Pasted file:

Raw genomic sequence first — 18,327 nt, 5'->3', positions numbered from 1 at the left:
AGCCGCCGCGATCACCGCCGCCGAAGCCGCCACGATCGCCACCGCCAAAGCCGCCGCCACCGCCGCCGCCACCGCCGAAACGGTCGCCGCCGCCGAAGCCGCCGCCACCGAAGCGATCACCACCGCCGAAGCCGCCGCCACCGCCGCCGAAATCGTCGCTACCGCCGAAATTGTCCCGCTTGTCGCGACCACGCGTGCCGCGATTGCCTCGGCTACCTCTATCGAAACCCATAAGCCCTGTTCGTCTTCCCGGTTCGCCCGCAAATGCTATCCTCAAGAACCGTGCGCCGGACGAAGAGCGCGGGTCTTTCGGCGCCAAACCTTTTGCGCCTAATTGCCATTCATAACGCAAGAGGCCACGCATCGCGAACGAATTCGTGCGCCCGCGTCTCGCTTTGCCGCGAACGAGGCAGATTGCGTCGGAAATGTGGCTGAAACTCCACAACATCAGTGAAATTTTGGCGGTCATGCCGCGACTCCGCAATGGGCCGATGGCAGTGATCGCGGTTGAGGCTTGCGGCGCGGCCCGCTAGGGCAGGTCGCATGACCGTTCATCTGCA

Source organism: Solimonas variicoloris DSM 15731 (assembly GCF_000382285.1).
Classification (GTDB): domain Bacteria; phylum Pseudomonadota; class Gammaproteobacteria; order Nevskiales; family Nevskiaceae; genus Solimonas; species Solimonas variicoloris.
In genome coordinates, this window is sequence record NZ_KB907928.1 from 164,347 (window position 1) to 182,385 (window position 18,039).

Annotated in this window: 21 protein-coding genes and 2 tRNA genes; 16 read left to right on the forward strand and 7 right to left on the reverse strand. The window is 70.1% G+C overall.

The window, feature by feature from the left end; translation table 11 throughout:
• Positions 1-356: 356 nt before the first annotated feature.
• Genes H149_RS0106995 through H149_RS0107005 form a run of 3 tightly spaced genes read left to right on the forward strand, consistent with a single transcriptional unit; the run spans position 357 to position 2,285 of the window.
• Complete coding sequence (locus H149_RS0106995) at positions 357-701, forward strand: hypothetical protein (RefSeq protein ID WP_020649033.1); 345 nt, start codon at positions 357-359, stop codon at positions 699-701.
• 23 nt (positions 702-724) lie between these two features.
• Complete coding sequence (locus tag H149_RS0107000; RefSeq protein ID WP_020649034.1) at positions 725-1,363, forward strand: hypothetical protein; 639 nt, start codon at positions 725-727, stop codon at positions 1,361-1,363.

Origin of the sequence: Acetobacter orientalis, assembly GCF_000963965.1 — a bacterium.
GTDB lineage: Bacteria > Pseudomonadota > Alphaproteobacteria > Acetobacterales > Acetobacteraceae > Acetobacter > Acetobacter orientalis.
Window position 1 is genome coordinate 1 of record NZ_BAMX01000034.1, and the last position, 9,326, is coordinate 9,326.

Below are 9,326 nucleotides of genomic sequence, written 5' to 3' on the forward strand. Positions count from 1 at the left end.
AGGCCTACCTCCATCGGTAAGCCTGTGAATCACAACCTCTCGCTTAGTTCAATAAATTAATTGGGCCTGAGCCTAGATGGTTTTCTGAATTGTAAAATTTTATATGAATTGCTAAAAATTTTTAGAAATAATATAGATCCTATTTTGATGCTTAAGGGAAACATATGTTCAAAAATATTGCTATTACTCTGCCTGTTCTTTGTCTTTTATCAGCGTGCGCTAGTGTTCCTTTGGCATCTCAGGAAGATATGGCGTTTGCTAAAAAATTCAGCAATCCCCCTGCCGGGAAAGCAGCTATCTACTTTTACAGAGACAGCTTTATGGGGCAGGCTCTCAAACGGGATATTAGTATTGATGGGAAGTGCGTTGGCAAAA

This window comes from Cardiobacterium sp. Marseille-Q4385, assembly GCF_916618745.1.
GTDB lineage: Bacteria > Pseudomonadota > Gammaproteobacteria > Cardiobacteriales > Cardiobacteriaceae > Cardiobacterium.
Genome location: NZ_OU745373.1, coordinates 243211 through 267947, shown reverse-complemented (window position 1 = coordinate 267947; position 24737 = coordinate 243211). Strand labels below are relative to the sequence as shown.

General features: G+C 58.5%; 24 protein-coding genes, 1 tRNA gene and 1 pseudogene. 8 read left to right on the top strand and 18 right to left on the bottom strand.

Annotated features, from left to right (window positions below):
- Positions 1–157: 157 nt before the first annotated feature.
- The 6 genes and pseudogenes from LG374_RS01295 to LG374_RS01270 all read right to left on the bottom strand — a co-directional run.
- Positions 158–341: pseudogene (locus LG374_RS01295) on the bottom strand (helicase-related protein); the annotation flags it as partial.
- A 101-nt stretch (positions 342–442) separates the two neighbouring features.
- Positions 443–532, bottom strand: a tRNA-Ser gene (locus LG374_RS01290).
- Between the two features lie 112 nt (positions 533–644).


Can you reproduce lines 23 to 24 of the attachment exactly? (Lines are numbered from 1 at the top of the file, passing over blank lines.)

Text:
- Positions 1–157: 157 nt before the first annotated feature.
- The 6 genes and pseudogenes from LG374_RS01295 to LG374_RS01270 all read right to left on the bottom strand — a co-directional run.